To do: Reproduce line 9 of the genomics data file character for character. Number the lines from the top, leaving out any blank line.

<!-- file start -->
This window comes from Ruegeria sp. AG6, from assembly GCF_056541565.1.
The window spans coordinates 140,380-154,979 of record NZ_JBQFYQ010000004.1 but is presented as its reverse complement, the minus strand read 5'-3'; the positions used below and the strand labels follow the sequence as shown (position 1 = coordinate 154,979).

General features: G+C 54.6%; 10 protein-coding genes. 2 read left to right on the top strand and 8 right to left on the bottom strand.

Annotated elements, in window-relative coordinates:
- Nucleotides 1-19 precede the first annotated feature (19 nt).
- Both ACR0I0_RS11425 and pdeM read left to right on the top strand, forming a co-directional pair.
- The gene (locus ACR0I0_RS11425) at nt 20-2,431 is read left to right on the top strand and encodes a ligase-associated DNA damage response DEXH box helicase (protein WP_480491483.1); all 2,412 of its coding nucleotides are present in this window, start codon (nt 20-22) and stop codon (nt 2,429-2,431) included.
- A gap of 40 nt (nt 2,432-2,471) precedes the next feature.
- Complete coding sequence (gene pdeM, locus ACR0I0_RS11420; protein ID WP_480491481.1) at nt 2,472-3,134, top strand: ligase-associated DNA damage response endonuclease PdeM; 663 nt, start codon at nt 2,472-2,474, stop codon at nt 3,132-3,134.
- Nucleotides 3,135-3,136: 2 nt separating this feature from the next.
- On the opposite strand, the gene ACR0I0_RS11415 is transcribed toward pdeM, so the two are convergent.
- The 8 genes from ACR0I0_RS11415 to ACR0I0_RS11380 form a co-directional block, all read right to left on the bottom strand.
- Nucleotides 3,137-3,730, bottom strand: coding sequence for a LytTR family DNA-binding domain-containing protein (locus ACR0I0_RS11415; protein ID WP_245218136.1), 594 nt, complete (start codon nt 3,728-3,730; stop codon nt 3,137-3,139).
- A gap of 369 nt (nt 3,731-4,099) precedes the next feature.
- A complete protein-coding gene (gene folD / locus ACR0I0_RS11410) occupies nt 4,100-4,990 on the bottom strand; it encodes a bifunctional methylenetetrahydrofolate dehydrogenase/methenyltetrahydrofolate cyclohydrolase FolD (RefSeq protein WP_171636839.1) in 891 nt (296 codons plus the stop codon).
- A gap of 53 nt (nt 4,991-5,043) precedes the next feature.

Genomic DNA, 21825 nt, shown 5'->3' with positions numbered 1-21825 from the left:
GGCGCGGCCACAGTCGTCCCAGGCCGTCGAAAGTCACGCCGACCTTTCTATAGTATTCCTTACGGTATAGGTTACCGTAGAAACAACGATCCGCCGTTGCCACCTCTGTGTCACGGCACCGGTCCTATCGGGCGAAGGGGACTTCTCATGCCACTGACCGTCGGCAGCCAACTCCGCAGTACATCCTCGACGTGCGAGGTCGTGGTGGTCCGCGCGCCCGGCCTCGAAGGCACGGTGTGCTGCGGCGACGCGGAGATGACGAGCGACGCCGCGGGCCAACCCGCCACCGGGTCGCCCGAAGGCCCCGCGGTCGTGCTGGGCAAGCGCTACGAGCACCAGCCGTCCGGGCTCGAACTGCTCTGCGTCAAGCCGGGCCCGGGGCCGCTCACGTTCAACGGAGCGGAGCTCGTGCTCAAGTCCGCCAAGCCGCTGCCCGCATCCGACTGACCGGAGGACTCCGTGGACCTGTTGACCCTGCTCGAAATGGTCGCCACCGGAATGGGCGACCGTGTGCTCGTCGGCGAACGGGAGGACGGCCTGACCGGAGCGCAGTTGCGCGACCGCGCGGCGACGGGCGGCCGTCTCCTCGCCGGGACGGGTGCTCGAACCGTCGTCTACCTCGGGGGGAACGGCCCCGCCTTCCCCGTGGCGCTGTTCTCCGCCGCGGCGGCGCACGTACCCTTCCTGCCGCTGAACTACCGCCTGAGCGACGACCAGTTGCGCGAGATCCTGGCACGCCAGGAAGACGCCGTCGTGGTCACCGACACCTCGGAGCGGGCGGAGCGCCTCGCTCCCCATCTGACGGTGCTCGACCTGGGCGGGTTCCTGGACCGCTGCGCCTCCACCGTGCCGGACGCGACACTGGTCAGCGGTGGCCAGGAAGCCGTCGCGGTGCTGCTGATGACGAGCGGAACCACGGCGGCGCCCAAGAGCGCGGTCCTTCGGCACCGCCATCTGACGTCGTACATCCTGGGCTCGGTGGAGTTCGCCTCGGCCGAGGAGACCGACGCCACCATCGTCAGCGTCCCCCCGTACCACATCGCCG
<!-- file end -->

- Complete coding sequence (gene pdeM, locus ACR0I0_RS11420; protein ID WP_480491481.1) at nt 2,472-3,134, top strand: ligase-associated DNA damage response endonuclease PdeM; 663 nt, start codon at nt 2,472-2,474, stop codon at nt 3,132-3,134.